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Human-Rover Partnership
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What you see is not always what you get.

View a larger image (130 kB) or learn about other sol 14 images.

At the end of sol 12, after completing observations of Kaibab, the FIDO team was disappointed because they couldn't reach the piece of bedrock they wanted to further study with the robotic arm instruments. The team decided that the overhang on the Kaibab rock made it too dangerous to proceed in trying to extend the arm.

The team was faced with a dilemma: should they send the rover north or south on the next sol? Toward the north sat a light colored, flat area named "Bonneville" that scientists thought contained recently formed mud cracks. Mud cracks might indicate that water, and possibly even life, existed at the site recently. However, there was also the option to go south, where some contrasting darker and brighter rock units presented by orbital data had caught scientists' attention. These unique rock units were not evident at the rover's present or past locations, and some scientists felt that investigating a broad range of rock types was more important than the investigation of mud cracks, which were believed to be a fairly common feature in the region.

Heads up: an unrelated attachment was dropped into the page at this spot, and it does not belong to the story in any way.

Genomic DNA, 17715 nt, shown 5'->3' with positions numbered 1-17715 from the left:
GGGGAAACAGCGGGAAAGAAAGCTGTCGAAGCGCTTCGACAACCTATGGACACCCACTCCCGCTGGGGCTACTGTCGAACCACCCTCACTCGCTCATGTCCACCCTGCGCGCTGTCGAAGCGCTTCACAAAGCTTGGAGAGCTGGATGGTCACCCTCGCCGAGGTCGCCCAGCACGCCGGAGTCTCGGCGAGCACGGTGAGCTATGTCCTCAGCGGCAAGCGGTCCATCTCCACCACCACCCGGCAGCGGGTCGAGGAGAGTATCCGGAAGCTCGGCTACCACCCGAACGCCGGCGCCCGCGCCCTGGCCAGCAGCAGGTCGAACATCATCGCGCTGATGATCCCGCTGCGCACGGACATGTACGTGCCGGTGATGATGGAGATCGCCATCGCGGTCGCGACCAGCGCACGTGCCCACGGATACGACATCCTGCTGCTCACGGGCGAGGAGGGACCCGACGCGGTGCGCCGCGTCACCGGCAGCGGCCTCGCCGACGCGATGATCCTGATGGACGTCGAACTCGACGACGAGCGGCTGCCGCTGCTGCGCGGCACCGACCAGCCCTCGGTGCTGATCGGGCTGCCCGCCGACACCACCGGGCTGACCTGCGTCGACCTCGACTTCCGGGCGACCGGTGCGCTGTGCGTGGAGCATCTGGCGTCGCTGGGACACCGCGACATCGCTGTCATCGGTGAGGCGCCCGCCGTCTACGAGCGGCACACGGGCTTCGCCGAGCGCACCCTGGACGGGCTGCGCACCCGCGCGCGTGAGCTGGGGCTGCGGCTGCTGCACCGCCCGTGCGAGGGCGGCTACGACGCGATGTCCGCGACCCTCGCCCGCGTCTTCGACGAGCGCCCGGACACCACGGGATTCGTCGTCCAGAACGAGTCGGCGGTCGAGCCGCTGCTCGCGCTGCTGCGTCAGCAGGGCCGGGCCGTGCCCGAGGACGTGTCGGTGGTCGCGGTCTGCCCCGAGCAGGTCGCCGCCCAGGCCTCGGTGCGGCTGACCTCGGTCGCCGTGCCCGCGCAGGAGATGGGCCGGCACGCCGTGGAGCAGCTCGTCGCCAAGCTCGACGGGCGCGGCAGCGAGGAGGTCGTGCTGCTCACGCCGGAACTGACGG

After a long period of vigorous debate, scientists decided to head toward the Bonneville site, hoping to find the mud cracks. Upon arrival, to the scientists' surprise, there were no mud cracks! Instead, the scientists found bedrock, which is the type of rock they had wanted to test at Kaibab. The bedrock at Bonneville was less dangerous to reach. The bedrock had been scoured by past water flows, which had eroded the rock surface over time, making it very accessible to the FIDO rover instruments. Scientists collected data using the APXS, Microscopic Imager (MI), and Mössbauer instruments.

Jim Rice

"Exploration is a trial and error process," explains Jim Rice, an astrogeologist from Arizona State University, who also helps decide where to point the camera on the Mars Odyssey orbiter. "Scientists formulate hypotheses by analyzing observations and data. Sometimes the hypothesis is proven wrong, but this is not a bad thing, because it eliminates one possibility and helps bring scientists closer to a better understanding of the true nature of the landscape."

Science team members all seem to agree: you can't always predict what you'll find once you venture out to a new place, but you can always find something interesting to study once you get there. After all, humans have only landed spacecraft on the surface of Mars three times before (Viking 1 & 2 and Mars Pathfinder), so there's much still to discover.

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Last Updated: 16 August 2002

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